Indeed Sybil Michelow enjoyed close artistic collaborations with two Masters of the Queen's Music, recording Sir Arthur Bliss' Pastoral, performed live on many occasions including the composer's eightieth birthday. The recording for Pye, highly praised by the Musical Times, was re-released on CD in 2011. A true musical partnership with Malcolm Williamson flourished in the mid 1980s, the duo giving recitals that featured Williamson's works, including Vocalise in G Major (1985), dedicated to Sybil Michelow, and White Dawns (1985) and The Feast of Eurydice (1986), to poems by Elaine Feinstein, written with her vocal qualities in mind. Williamson dedicated his Seventh Symphony to the memory of Sybil's husband Derek, who died in 1985. The duo's recording (on Bnai Brith Records) features Williamson's Hashkiveinu ('Hebrew Prayer') and extracts from his cantata Red Sea, alongside songs by Israeli composers David Hadda, Marc Lavry and Paul Ben-Haim.

It was from this period that I knew Sybil, and often recall her pride in her Jewish musical heritage, and performances in the early B'nai Brith Festivals of Jewish Music, sharing platforms with colleagues such as pianist Miriam Brickman, championing music by Holocaust survivor Szymon Laks and others. Also at that time she participated in the witty Hoffnung Festival of Music, playing a bottle alongside TV celebrities (including Patrick Moore and Bamber Gascoigne) in Haydn's 'Surprise' Symphony.

Elegant and dignified, Sybil Michelow above all radiated a positive outlook. She was deeply involved with the charitable work of the Royal Society of Musicians, an 'exemplary Governor' during 1983-6 and 1989-93, contributing her hobby as calligrapher for the RSM's certificates and congratulatory letter to the Queen Mother on her centenary. Sybil and Derek Goldfoot's North London home was a life-enhancing hearth with frequent soirees for young musicians to test their art, and even after Derek's death in 1985, Sybil continued to pursue an active musical schedule, teaching, performing chamber music with choirs, writing the occasional review and composing in a refreshing jazz idiom. Indeed, shortly before she died, Sybil Michelow recorded her works for violin and piano, spanning a seventy-year period.

Like her extended family and many friends, I am grateful for a rich storehouse of memories of helpful advice and fascinating discussions. Sybil Michelow's belief in the highest standards of tone production and diction was expressed in the motto 'speak when you sing and sing when you speak', whilst advice for performers was to 'think of something beautiful'. Beauty was a quality Sybil Michelow radiated, in her music as in her life. One is grateful for her recorded legacy, as also for the intensity of the memories, shared by her family and all who knew her. Just as one of her early roles in South Africa was Angele in Lehar's Count of Luxembourg, so it is as one of the celestial angels that I would like to imagine Sybil Michelow, ensuring every consonant and vowel of divine praise is eternally intoned with correct emphasis and harmonious beauty.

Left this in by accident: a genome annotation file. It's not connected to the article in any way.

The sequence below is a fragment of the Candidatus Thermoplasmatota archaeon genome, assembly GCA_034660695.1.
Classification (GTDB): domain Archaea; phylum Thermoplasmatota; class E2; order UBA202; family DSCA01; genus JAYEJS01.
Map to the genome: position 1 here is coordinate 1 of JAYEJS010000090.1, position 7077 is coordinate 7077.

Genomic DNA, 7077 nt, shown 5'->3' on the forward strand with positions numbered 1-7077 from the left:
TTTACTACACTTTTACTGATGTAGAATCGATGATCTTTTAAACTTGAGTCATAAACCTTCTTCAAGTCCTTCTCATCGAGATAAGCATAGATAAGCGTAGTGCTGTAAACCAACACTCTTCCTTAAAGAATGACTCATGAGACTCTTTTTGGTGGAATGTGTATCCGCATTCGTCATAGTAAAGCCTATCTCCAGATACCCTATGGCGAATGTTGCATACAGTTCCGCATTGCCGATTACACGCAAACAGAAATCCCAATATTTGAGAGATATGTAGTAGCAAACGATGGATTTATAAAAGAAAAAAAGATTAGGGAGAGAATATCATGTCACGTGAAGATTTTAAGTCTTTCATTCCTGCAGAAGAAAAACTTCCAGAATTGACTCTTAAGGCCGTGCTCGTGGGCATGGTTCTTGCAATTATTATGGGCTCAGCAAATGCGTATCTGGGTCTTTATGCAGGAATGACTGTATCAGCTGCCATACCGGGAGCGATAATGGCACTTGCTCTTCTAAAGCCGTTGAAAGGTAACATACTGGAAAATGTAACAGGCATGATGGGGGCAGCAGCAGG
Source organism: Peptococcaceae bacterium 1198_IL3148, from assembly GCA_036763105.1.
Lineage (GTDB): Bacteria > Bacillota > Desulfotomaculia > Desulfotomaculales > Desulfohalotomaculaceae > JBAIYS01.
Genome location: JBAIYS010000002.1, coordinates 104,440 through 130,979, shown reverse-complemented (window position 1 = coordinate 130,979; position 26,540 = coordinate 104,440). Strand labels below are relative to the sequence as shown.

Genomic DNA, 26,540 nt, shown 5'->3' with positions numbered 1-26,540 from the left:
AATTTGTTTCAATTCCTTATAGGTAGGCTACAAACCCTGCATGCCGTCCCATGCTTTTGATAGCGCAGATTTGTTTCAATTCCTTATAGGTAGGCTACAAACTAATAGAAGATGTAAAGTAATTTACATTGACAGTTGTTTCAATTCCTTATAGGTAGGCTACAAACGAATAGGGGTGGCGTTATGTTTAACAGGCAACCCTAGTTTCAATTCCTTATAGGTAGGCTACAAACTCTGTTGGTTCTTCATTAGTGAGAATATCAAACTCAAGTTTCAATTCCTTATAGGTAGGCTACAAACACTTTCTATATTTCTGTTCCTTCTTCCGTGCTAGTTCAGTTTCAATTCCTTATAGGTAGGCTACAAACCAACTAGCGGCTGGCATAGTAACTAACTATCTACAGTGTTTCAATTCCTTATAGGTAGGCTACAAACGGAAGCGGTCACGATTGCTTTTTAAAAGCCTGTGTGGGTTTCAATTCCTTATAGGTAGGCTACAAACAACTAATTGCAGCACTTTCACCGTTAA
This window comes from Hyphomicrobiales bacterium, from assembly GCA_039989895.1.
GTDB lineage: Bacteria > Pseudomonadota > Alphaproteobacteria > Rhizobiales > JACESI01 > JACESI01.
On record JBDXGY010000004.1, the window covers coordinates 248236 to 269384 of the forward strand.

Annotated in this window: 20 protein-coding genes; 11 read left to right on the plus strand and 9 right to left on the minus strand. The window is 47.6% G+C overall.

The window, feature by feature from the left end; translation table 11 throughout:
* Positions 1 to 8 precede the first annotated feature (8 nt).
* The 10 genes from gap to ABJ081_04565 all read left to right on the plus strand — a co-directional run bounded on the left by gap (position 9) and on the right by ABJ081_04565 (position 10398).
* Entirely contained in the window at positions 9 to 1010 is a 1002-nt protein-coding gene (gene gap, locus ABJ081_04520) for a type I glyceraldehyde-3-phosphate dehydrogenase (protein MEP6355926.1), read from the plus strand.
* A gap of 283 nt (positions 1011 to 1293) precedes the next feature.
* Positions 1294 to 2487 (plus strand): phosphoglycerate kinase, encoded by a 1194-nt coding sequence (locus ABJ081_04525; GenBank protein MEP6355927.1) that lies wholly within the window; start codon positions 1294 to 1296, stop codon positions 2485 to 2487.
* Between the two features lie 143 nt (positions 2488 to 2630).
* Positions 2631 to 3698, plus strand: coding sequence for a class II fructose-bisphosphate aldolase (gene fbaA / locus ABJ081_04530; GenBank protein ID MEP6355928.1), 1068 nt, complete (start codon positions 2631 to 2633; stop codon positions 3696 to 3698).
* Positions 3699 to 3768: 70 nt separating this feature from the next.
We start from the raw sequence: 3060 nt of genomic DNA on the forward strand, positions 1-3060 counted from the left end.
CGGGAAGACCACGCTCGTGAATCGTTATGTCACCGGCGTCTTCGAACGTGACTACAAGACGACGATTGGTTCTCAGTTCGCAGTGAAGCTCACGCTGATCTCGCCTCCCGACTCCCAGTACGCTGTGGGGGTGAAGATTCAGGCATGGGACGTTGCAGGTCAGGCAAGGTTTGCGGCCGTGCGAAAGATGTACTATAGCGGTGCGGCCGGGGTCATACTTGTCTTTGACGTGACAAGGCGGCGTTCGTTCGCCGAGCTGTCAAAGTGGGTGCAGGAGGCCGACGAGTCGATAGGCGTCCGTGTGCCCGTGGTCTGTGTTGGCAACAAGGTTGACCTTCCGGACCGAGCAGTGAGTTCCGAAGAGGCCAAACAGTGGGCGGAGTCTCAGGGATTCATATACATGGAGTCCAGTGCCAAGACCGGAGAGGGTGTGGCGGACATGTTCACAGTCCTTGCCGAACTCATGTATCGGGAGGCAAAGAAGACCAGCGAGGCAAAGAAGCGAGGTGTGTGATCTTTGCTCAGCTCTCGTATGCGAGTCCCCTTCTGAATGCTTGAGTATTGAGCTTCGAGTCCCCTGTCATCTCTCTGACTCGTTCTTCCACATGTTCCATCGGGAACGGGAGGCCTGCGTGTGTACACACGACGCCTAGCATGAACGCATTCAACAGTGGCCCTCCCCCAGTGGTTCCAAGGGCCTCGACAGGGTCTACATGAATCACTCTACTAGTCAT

Sybil Michelow's recorded legacy is selective yet fine: Sir Arthur Bliss' Pastoral (Pye; CD on EMI); her premiere recording (Argo) of Sicut Umbra by the Italian modernist Dallapiccola with the London Sinfonietta under Gary Bertini, acclaimed as 'one of the finest recordings' displaying 'bel canto and espressione'; Bach Cantatas BWV 76 and 108 with Edith Mathis (EMI); Purcell's Dido and Aeneas with Raymond Leppard (Music of Court Homes Vol 4, EMI); Schubert's Mass in E flat with Giulini (BBC) and a recording of Esperanto Songs by Frank Merrick for the Merrick Society. One hopes too that her many BBC broadcasts may reach CD or mp3 formats at some point in the near future, for the benefit of younger audiences.

Copyright © 30 January 2013 Malcolm Miller,
London UK


Sybil Michelow (1925-2013) - a glimpse at the press

'Her voice is vibrant and freely produced and she sings with enjoyment and intelligence' - The Times

'Sybil Michelow has a rich voice and lends distinction to words and music. A fine controlled voice.' - The Telegraph

J S Bach: St John Passion:
'In "It is finished" Miss Michelow was as eloquent as her sensitive cellist.' - TES

Arthur Bliss: Pastoral:
'... the glowing vitality of this work ... disclosed its beauty in the lovely singing of Sybil Michelow as the soloist.' - Musical Times 1958

J S Bach: Christmas Oratorio:
'Sybil Michelow's warm contralto held our interest' - Musical Times, 1969

Elgar: The Dream of Gerontius:
'Sybil Michelow was particularly strong and suitably ethereal, and managed to avoid any sense of bathos in her final promise "And I will come and wake thee tomorrow"' - Fortnight, 1971

Luigi Dallapiccola: Sicut Umbra (Argo ZRG 791):
'The Soprano Sybil Michelow (in Sicut Umbra) ... exactly what the composer demands: bel canto and espressione.' - Hans Nathan, The Musical Quarterly, 1978